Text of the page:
Thursday, September 22, 2011

shifting standards of evidence in criminal justice

Matt Yglesias brings up the really good point that the death penalty is merely one facet of the cluster of horrific policies that constitutes the American criminal justice system. After all, it is unclear that putting an innocent man to death is really much worse than locking a man in a cage for the rest of his life.
[The case for executing the guilty] seems like a separate issue from the fact that the American criminal justice system too often punishes the innocent. I see three main facets of that problem. One is that we don’t provide adequate legal representation to many indigent defendants. The prevailing wisdom seems to be that underfunding public defender officers is somehow “tough on crime” as if railroading innocent people is a close substitute for punishing guilty ones. The second is that we rely heavily on eyewitness testimony even though it’s known to be unreliable, and police departments often don’t seem very interested in improving witness identification procedures. The third is that we give convicts far too little ability to present newly discovered evidence of innocence. But none of this has anything in particular to do with the death penalty. If an innocent man is in prison for a grisly rape/murder based on eyewitness testimony that would be debunked by DNA evidence that wasn’t available at the time of his conviction, that’s terrible even if he’s not being executed.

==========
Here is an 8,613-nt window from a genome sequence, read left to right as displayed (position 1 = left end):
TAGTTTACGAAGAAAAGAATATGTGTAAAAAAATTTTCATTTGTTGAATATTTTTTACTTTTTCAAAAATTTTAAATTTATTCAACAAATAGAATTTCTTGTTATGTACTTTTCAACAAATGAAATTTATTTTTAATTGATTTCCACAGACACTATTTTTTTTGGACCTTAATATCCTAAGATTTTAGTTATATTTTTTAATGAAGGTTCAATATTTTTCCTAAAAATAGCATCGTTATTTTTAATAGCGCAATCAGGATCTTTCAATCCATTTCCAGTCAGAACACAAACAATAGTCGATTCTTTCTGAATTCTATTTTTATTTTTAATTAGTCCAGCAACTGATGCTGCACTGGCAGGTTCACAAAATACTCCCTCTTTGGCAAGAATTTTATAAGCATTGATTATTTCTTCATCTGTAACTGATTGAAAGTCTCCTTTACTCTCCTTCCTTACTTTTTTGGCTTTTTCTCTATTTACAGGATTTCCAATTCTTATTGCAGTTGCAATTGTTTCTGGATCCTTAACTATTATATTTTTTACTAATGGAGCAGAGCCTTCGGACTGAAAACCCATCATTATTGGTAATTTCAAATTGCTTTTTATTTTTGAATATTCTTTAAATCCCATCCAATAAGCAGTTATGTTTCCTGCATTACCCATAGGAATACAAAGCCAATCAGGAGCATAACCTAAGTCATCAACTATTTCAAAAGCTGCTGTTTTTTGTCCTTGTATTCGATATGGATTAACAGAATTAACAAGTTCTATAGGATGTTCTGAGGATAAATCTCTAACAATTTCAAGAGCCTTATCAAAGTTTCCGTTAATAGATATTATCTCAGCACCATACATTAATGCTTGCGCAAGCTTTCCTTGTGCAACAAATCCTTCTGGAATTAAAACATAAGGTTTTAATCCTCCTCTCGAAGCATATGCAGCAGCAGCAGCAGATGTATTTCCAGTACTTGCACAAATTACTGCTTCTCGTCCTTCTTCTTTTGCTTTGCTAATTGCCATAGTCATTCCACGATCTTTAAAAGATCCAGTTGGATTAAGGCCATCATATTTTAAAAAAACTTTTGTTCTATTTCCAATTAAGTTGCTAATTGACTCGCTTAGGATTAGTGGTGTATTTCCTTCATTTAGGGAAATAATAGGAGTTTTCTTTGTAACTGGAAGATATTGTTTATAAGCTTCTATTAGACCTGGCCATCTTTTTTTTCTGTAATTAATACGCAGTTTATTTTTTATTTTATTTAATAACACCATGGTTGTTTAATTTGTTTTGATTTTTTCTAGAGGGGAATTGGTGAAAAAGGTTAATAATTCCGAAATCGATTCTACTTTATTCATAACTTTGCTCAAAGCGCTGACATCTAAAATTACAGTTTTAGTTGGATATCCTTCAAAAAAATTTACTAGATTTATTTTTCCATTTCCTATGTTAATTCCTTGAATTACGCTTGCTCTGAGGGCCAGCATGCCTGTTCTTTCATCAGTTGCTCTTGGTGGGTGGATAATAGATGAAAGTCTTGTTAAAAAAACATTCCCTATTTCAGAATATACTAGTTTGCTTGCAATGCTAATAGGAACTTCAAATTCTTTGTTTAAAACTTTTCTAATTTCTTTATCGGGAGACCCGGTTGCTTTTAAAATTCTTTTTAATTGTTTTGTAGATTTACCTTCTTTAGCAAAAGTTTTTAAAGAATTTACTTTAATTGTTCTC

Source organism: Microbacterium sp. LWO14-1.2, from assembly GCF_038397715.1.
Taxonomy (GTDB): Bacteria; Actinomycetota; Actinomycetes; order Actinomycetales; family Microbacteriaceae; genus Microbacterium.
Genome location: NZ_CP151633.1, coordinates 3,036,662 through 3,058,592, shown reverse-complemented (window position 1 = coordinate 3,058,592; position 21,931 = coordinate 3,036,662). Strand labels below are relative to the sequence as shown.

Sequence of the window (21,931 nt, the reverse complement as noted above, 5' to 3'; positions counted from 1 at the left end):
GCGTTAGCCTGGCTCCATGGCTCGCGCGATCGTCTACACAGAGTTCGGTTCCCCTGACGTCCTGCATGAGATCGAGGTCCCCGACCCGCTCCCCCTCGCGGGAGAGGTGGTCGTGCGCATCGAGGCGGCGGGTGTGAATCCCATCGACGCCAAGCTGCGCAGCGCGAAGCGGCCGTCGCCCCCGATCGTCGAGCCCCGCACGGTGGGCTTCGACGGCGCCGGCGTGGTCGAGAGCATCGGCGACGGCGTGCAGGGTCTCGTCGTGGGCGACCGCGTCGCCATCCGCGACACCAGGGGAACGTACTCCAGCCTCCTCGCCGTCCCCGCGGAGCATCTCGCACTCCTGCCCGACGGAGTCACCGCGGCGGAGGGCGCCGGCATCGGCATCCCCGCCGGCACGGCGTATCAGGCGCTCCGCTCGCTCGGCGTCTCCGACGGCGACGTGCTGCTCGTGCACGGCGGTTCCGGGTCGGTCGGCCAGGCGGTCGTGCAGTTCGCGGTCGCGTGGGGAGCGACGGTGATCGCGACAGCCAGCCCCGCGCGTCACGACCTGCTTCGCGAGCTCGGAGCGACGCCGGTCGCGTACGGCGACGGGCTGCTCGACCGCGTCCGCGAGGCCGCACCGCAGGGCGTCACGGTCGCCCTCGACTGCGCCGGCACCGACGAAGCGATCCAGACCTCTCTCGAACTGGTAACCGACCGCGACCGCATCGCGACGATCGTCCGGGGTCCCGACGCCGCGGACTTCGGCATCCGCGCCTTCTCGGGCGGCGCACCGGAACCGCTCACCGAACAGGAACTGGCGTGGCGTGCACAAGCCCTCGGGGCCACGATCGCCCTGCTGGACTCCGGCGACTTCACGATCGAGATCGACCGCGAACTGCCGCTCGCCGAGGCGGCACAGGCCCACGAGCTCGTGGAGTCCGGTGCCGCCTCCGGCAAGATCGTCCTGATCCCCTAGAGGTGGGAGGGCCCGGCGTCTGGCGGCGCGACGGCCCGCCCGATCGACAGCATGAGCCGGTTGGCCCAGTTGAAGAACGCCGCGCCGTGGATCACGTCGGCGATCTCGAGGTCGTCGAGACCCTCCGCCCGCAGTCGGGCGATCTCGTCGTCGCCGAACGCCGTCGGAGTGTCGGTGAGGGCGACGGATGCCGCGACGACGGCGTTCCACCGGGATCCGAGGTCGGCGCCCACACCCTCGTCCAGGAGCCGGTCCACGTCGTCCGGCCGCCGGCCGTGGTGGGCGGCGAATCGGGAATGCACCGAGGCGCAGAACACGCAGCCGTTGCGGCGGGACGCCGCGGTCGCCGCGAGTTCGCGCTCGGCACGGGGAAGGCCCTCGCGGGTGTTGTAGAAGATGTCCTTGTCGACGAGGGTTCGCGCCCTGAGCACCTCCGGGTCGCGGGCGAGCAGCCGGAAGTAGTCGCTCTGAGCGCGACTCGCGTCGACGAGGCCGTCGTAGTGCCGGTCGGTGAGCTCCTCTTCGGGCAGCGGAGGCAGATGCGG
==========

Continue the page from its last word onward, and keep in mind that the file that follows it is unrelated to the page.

There seems to be an active institutional resistance to the introduction of new information once a verdict has been decided and a sentence has been passed. If the point of the criminal justice system is to mete out actual justice, then it is mighty strange that after an arbitrary moment in time, new information is no longer permitted. Or at least the barrier to new information is abruptly and steeply raised. It also seems to me that the burden of proof abruptly shifts after a verdict has been passed. While in trial, a guilty verdict requires proof beyond a reasonable doubt, but post-verdict, it seems that innocence requires proof beyond a reasonable doubt.

I keep saying "seems" because I must admit that I am not really well-versed in the ins and outs of criminal justice. The two cases I have read the most about (and even here I have not really done all my homework) are those of Cameron Todd Willingham and Troy Davis. In the former case, independent forensic analysis called into question the forensic methods used to reach the guilty verdict, but the new forensic report was ignored. The latter case relied heavily on eye-witness testimony, seven-ninths of which was later recanted. Both of these cases are examples where, at least post-conviction if not pre-, the evidence of guilt was not sufficient to surmount reasonable doubt. If the same burden of proof applied after conviction as before, these two men would still be alive.